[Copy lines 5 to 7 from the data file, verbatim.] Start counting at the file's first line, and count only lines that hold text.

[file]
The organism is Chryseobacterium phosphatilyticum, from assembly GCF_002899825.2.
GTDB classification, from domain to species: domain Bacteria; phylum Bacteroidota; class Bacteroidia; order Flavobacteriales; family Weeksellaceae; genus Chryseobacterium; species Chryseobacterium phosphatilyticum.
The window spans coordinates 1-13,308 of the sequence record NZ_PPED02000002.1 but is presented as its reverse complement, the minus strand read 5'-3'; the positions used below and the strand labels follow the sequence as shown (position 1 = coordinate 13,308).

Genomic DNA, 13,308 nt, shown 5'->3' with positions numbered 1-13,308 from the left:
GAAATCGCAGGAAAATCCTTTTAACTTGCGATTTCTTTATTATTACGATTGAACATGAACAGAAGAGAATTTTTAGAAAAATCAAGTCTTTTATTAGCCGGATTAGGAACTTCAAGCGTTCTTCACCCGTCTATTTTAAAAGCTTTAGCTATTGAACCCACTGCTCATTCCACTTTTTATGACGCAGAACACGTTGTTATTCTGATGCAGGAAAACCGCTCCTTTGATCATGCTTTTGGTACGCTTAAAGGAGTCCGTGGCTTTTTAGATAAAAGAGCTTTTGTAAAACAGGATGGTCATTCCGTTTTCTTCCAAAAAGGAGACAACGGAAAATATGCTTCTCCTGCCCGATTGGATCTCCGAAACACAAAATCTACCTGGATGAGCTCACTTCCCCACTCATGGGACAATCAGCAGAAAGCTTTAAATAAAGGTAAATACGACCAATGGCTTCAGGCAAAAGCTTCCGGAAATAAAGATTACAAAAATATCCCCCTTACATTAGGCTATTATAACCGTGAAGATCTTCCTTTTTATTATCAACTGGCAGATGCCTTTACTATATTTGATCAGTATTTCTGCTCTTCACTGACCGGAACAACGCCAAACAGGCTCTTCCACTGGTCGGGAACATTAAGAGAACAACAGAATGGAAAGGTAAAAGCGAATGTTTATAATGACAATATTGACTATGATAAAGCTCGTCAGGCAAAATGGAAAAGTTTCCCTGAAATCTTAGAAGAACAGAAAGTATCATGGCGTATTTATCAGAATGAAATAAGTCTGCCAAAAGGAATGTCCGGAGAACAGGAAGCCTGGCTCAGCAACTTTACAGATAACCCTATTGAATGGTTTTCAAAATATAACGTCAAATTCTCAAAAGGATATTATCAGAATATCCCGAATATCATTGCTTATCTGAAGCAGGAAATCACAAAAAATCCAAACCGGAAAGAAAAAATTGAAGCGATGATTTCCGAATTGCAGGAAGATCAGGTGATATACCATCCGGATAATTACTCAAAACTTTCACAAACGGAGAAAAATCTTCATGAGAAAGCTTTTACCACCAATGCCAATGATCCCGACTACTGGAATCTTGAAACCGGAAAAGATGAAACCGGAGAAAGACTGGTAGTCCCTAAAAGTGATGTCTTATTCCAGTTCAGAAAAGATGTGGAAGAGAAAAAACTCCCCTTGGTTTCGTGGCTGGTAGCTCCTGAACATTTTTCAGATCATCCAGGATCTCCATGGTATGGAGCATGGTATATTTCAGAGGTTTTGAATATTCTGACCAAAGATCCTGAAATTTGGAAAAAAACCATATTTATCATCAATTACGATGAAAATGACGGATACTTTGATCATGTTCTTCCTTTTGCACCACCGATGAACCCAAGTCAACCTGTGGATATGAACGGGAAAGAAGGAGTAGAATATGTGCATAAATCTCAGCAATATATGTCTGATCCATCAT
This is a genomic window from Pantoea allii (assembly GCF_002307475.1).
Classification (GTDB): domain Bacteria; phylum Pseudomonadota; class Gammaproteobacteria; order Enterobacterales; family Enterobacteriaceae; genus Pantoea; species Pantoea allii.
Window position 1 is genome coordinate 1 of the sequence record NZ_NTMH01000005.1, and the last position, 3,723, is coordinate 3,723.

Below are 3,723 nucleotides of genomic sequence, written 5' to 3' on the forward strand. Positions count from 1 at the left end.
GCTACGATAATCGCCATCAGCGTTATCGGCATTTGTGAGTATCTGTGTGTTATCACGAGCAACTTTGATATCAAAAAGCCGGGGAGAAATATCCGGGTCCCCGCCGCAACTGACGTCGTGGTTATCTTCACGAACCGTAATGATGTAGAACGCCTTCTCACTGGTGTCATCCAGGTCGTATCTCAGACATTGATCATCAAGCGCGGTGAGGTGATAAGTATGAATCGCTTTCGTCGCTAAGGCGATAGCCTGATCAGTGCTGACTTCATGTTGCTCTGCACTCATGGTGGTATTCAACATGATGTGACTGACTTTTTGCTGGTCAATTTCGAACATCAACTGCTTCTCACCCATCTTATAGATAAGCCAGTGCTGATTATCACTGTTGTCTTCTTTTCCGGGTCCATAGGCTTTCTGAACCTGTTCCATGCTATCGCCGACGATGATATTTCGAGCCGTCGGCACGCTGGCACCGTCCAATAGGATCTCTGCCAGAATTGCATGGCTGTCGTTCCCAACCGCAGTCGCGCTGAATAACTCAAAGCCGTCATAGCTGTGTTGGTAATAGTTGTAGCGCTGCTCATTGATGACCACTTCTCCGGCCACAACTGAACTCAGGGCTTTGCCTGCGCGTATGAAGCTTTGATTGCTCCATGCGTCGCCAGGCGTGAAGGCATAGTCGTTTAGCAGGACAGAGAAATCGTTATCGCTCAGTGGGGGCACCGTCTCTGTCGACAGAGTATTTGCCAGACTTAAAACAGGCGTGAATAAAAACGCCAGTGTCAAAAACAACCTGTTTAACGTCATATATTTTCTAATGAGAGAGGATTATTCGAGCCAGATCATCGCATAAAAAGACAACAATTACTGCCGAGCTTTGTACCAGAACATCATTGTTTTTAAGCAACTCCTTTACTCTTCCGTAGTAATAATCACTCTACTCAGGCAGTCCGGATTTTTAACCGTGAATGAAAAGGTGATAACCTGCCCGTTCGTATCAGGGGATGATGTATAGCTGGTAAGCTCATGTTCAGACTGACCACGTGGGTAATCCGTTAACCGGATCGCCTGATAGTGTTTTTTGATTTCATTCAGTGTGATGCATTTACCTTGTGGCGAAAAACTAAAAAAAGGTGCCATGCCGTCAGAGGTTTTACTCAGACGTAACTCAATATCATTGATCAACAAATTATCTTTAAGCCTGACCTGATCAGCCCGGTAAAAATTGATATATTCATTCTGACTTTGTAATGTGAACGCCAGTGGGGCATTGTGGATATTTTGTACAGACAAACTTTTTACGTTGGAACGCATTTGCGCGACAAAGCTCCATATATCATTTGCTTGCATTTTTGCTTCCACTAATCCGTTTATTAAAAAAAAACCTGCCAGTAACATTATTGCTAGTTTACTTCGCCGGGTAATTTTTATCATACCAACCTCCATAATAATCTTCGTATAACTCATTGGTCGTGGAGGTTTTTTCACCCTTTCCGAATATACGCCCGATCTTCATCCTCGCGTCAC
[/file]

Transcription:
GAAATCGCAGGAAAATCCTTTTAACTTGCGATTTCTTTATTATTACGATTGAACATGAACAGAAGAGAATTTTTAGAAAAATCAAGTCTTTTATTAGCCGGATTAGGAACTTCAAGCGTTCTTCACCCGTCTATTTTAAAAGCTTTAGCTATTGAACCCACTGCTCATTCCACTTTTTATGACGCAGAACACGTTGTTATTCTGATGCAGGAAAACCGCTCCTTTGATCATGCTTTTGGTACGCTTAAAGGAGTCCGTGGCTTTTTAGATAAAAGAGCTTTTGTAAAACAGGATGGTCATTCCGTTTTCTTCCAAAAAGGAGACAACGGAAAATATGCTTCTCCTGCCCGATTGGATCTCCGAAACACAAAATCTACCTGGATGAGCTCACTTCCCCACTCATGGGACAATCAGCAGAAAGCTTTAAATAAAGGTAAATACGACCAATGGCTTCAGGCAAAAGCTTCCGGAAATAAAGATTACAAAAATATCCCCCTTACATTAGGCTATTATAACCGTGAAGATCTTCCTTTTTATTATCAACTGGCAGATGCCTTTACTATATTTGATCAGTATTTCTGCTCTTCACTGACCGGAACAACGCCAAACAGGCTCTTCCACTGGTCGGGAACATTAAGAGAACAACAGAATGGAAAGGTAAAAGCGAATGTTTATAATGACAATATTGACTATGATAAAGCTCGTCAGGCAAAATGGAAAAGTTTCCCTGAAATCTTAGAAGAACAGAAAGTATCATGGCGTATTTATCAGAATGAAATAAGTCTGCCAAAAGGAATGTCCGGAGAACAGGAAGCCTGGCTCAGCAACTTTACAGATAACCCTATTGAATGGTTTTCAAAATATAACGTCAAATTCTCAAAAGGATATTATCAGAATATCCCGAATATCATTGCTTATCTGAAGCAGGAAATCACAAAAAATCCAAACCGGAAAGAAAAAATTGAAGCGATGATTTCCGAATTGCAGGAAGATCAGGTGATATACCATCCGGATAATTACTCAAAACTTTCACAAACGGAGAAAAATCTTCATGAGAAAGCTTTTACCACCAATGCCAATGATCCCGACTACTGGAATCTTGAAACCGGAAAAGATGAAACCGGAGAAAGACTGGTAGTCCCTAAAAGTGATGTCTTATTCCAGTTCAGAAAAGATGTGGAAGAGAAAAAACTCCCCTTGGTTTCGTGGCTGGTAGCTCCTGAACATTTTTCAGATCATCCAGGATCTCCATGGTATGGAGCATGGTATATTTCAGAGGTTTTGAATATTCTGACCAAAGATCCTGAAATTTGGAAAAAAACCATATTTATCATCAATTACGATGAAAATGACGGATACTTTGATCATGTTCTTCCTTTTGCACCACCGATGAACCCAAGTCAACCTGTGGATATGAACGGGAAAGAAGGAGTAGAATATGTGCATAAATCTCAGCAATATATGTCTGATCCATCAT
This is a genomic window from Pantoea allii (assembly GCF_002307475.1).
Classification (GTDB): domain Bacteria; phylum Pseudomonadota; class Gammaproteobacteria; order Enterobacterales; family Enterobacteriaceae; genus Pantoea; species Pantoea allii.